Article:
Professionals in the creative industries, by and large, like a challenge. We see something that inspires us and we want to play with it, test it out, break it and remake it again. We like new things. It’s not uncommon for people in our line of work to learn a whole host of skills (full stack designers anyone?), sometimes completely by accident. I know videographers that have accidentally become marketing experts and sound engineers that have wandered into web design.
But what about when it’s not an accident? What about when you want to switch to something new? Craig Gunter from Inca graphic recently hit me up, asking me pretty much this; “How can I break into a field in which I have never worked?”.
So many of the creative skills we try so hard to define bleed into each other, and we live and work seeing them constantly on the peripheries of our vision. As with all things, sometimes the grass on the other side of the fence looks a little greener, but before you go plunging yourself into the glitter gilded world of whatever it is that’s sparked your interest, ask yourself this question…
One of the most effective marketing strategies you can employ is to promote yourself as a specialist, which is kinda the opposite of what this article is talking about, so the first thing you need to do is ask yourself is if this is something you really want to do?
“Those aren’t good enough reasons to exert energy, time and potentially money trying to push into a new field”
It’s a toss up I know. On the one hand it’s nice to be able to take any creative job that comes your way, and speaking personally I really hate hitting the boundaries of my creative abilities. But those aren’t good enough reasons to exert energy, time and potentially money trying to push into a new field. You need to be certain that this new field is one of two things:
If you are moving into a new field, leverage what you already have. You have a reputation for producing a certain type of work for a certain type of client, so don’t change that, just change the product. You want to keep as much of your business unchanged as possible. This is an addition to your skill set, not the start of a new path.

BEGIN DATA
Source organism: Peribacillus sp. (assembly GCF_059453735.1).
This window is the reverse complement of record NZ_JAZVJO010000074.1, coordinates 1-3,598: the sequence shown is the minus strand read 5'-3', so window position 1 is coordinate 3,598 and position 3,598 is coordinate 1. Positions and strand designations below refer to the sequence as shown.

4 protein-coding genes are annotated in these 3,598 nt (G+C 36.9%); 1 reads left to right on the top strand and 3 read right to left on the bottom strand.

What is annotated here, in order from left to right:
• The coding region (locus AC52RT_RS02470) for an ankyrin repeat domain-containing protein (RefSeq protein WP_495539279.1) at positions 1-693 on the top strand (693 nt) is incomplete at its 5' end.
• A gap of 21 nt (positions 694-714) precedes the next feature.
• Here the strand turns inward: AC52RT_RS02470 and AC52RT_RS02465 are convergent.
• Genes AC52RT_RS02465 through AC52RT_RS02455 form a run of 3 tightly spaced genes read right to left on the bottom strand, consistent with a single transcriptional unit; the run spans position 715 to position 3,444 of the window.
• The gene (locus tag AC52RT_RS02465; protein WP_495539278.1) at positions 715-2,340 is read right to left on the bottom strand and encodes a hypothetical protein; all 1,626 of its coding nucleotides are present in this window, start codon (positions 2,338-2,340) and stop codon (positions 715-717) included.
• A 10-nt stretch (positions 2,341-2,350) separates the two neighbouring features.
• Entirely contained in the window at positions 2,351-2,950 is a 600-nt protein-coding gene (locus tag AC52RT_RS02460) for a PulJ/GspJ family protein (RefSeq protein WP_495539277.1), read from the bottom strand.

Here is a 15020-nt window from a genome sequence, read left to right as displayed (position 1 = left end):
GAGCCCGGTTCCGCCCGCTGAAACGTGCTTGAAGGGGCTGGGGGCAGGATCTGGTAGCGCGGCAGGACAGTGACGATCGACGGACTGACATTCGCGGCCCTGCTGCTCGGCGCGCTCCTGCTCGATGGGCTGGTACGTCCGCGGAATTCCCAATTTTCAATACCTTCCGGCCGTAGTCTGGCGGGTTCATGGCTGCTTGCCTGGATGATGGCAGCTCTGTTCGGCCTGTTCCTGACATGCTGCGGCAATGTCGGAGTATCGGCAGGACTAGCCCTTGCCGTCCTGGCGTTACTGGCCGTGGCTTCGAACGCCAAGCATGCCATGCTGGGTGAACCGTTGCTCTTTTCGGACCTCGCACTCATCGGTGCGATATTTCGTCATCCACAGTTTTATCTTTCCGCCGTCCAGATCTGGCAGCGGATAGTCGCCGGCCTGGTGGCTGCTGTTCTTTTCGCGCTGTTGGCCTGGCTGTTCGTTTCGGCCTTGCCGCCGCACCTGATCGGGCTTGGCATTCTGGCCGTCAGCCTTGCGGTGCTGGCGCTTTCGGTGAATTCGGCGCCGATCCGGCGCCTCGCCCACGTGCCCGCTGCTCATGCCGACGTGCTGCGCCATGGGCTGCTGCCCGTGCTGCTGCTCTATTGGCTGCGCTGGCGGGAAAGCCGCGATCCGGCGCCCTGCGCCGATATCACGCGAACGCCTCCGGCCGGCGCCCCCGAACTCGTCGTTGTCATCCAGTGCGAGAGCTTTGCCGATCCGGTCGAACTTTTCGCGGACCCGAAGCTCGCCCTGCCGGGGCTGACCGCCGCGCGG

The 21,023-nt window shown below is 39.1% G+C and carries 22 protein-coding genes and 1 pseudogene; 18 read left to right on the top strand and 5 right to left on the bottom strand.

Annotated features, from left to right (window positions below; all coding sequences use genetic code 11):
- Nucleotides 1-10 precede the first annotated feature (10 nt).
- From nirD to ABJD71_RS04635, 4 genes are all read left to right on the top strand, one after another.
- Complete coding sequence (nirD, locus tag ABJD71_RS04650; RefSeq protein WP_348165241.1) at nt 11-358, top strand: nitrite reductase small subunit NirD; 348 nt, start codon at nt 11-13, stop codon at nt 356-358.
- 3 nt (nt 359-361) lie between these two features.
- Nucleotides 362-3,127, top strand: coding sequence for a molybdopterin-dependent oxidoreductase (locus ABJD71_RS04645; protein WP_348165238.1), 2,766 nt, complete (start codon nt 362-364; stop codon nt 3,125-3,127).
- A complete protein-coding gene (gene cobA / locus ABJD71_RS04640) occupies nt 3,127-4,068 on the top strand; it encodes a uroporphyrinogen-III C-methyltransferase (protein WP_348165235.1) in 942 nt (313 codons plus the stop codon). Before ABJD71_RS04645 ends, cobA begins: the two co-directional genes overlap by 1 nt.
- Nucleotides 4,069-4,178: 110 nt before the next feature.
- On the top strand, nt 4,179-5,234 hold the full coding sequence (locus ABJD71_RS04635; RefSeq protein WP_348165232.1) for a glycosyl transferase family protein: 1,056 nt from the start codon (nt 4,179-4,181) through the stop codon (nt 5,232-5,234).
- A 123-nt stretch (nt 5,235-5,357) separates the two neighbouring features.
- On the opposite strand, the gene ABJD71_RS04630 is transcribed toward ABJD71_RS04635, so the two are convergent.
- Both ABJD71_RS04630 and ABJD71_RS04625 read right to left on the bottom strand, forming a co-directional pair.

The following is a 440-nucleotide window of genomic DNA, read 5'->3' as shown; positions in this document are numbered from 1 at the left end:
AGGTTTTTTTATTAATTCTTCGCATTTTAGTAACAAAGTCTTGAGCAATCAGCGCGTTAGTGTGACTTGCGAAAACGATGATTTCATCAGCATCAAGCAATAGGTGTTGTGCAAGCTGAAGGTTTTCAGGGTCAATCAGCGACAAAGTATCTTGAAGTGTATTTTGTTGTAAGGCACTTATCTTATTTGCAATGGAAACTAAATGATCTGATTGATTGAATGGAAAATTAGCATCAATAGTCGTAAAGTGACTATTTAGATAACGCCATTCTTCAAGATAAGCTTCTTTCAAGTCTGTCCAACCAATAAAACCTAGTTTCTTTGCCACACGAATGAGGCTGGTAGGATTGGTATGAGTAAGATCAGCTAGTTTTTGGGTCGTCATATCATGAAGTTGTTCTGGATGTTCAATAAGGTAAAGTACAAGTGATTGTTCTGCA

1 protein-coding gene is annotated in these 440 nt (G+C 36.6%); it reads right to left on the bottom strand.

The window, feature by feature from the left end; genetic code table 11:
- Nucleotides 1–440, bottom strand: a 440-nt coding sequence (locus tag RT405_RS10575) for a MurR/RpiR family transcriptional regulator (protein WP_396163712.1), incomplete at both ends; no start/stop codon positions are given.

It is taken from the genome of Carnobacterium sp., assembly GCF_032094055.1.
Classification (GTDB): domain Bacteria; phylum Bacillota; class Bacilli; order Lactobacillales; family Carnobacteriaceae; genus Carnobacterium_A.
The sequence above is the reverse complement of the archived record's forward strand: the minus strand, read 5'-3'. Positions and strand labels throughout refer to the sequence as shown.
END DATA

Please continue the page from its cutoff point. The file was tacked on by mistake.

“You always want new clients to think they’ve landed in just the right place when they come to your website for the first time”
Say you’re a wedding photographer and you want to move into illustration. Don’t start trying to pitch for book covers; instead offer bespoke wedding invites. It’s something that sits nicely with what you already do, and in time, once you’ve gained a reputation and an impressive portfolio, you can start to take risks and mix things up. Remember, you always want new clients to think they’ve landed in just the right place when they come to your website for the first time. Sending conflicting or mix messages about the kind of work that you do and the kinds of clients that you want to work with can really hinder that first impression.
When it comes down to brass tax though we all know what’s at the root of this question. The elusive ‘portfolio piece’. That shining beacon in that dark that will usher wave upon wave of clients to your shores, all desperate for your amazing new service. Well, perhaps that’s a little dramatic, but it is true that no client in their right mind is going to hire you to do a job when they have no idea if you can even do it. Your portfolio says “this is what I do” and if there isn’t an example from the field you want to work in up there, then you’re going to struggle.
I once had a client contact me about creating a brochure. Great, I thought. I gave her a call, had a chat and arranged a meeting. Later that day though I got an email asking me if I could bring some examples of my work along, only the actual request was far more specific than that. This client wanted to see brochure examples, from a specific field in her industry, talking about a very specific topic, in a style that was similar to her own companies branding. Needless to say I ‘forgot‘ to bring my plethora of examples along to that meeting.
So you need a good portfolio piece to get work, you need to get work in order to create a portfolio piece, but nobody will hire you without a portfolio piece. What’s the plan?
If you’ve been a designer for a few years and your name crops up anywhere on Google, then no doubt you’re inundated every year with requests from students looking to do their year in industry. Although I don’t take on interns, I do take the time to look though every portfolio that comes my way (it’s a very good way to find future freelancers), and one thing I can say after looking through literally hundreds of student portfolios, is that the majority of ‘clients’ in them are fake (and of those fake clients, at least one is almost always Coca Cola).